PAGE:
In the middle of an epic budget standoff between the state’s Democratic governor and the Republican-controlled legislature over Medicaid expansion and teacher pay, North Carolina’s plan to transfer some 1.6 million Medicaid enrollees into managed care in February is now indefinitely delayed, the North Carolina Dept. of Health and Human Services (DHHS) said on Nov. 19.

Because the North Carolina General Assembly adjourned on Nov. 15 without providing the needed funds and program authority for a Feb. 1, 2020, managed care start date, said DHHS, it has suspended implementation and open enrollment, which began for part of the state in July and went statewide in October.

With an estimated annual spend of approximately $13 billion, North Carolina is the largest state in terms of Medicaid expenditures that has not yet made the move to managed care. And the five managed care organizations taking part in North Carolina’s Medicaid transformation began enrolling beneficiaries on Oct. 14.

Taylor Griffin, a spokesperson for the NC Association of Health Plans, tells the AIS Health that the MCOs are ready to go live on schedule. “Once the state approves a budget, health plans are fully prepared to serve North Carolina’s Medicaid managed care recipients,” he tells AIS Health.

AmeriHealth Caritas North Carolina, one of the insurers contracted to serve the new Medicaid program, said it “remains committed to helping North Carolina bring about its innovative plan for Medicaid transformation” and does not intend to lay off any staff, as one GOP lawmaker had suggested insurers would be forced to do.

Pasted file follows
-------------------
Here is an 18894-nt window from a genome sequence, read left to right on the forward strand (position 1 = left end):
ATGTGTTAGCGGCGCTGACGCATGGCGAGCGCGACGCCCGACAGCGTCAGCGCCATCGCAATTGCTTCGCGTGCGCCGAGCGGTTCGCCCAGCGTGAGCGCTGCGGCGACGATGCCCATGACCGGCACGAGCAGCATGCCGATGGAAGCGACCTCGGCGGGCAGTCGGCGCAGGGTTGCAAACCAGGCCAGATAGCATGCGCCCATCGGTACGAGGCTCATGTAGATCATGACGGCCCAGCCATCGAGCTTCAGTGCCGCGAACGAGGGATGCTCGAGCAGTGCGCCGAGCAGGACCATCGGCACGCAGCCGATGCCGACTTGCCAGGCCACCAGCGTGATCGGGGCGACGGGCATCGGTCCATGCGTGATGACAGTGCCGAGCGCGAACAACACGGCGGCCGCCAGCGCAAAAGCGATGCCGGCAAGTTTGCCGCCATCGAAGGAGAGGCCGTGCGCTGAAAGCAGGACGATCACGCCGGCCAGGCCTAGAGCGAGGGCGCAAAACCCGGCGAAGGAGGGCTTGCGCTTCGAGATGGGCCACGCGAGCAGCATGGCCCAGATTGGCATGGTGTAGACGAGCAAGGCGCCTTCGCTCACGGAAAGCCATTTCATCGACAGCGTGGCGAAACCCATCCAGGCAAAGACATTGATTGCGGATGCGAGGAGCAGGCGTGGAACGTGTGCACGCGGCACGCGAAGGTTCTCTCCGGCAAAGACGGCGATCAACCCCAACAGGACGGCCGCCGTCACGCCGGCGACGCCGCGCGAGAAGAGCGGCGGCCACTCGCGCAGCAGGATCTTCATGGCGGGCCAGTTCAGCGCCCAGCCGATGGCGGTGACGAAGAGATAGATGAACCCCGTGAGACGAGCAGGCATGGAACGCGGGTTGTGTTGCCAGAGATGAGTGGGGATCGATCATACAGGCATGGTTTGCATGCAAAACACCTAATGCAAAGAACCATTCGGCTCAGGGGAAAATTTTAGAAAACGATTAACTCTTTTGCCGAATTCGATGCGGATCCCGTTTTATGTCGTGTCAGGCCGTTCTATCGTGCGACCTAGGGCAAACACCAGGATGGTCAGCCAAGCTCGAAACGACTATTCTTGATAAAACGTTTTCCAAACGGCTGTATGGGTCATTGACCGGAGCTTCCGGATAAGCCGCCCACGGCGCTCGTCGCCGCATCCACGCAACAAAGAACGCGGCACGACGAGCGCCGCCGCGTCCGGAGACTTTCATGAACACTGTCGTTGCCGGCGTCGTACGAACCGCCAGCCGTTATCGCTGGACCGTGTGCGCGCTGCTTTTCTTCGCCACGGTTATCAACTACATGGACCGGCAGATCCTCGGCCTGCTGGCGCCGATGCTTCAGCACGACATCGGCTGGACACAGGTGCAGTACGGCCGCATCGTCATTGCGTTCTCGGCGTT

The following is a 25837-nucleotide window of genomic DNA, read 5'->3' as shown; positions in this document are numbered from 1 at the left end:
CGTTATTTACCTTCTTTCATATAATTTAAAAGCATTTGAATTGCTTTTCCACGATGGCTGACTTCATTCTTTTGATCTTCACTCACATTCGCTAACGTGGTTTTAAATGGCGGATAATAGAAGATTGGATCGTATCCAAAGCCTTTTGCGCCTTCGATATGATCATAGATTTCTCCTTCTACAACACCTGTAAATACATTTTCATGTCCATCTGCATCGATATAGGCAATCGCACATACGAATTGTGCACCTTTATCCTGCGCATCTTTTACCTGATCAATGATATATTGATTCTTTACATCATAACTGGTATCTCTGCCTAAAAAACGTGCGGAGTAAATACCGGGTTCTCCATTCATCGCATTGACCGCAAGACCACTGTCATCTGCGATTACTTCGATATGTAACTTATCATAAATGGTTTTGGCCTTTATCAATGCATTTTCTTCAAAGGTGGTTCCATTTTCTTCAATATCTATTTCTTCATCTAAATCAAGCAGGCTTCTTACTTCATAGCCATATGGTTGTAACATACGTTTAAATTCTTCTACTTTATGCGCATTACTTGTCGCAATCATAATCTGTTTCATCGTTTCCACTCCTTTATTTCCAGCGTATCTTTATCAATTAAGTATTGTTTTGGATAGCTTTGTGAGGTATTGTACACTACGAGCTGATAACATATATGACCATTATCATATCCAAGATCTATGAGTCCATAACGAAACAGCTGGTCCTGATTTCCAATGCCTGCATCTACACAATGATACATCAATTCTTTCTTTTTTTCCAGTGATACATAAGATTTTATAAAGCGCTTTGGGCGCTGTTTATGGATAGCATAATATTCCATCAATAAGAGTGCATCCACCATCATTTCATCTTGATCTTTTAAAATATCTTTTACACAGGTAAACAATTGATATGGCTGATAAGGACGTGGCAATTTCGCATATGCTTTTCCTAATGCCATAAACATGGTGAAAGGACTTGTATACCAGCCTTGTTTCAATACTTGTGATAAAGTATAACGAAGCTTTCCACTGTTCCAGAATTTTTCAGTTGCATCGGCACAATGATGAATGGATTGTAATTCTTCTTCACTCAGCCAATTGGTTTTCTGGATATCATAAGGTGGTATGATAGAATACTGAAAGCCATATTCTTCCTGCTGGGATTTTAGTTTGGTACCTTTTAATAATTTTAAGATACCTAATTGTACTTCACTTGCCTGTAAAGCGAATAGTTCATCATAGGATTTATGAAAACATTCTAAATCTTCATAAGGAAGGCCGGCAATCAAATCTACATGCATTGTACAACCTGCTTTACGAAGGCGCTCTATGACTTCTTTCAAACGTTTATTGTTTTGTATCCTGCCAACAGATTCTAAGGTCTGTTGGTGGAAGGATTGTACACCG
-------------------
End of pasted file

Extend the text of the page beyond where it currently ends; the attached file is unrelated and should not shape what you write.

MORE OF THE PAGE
But one industry expert cautions against the statewide implementation. “When you push everything statewide all at once, your problems tend to magnify and it becomes very, very challenging for a state to manage not just the beneficiaries — figuring out where to go, how to go, all of that — but the state to manage their five contracted [payers],” remarks Jeff Myers, former Medicaid Health Plans of America president and founder of health care consultancy OptDis.

MMIT Reality Check on Crohn’s Disease (Nov 2019)

November 29, 2019

According to our recent payer coverage analysis for Crohn’s disease treatments, combined with news from key healthcare influencers, market access is shifting in this drug landscape.

According to our recent payer coverage analysis for Crohn’s disease treatments, combined with news from key healthcare influencers, market access is shifting in this drug landscape.

To help make sense of this new research, MMIT’s team of experts analyzes the data and summarizes the key findings for you. The following are brief highlights. To read the full piece, including payer coverage, drug competition and prescriber trends, click here.

Payer Coverage: A review of market access for Crohn’s disease treatments shows that under the pharmacy benefit, almost 58% of the lives under commercial formularies are covered with utilization management restrictions.

Trends: In July 2019, the FDA approved Samsung Bioepis Co., Ltd.’s Hadlima (adalimumab-bwwd) for the treatment of rheumatoid arthritis, juvenile idiopathic arthritis, psoriatic arthritis, ankylosing spondylitis, adult Crohn’s disease, ulcerative colitis and plaque psoriasis. Merck & Co., Inc. will commercialize the drug in the U.S. It is expected to launch after June 30, 2023.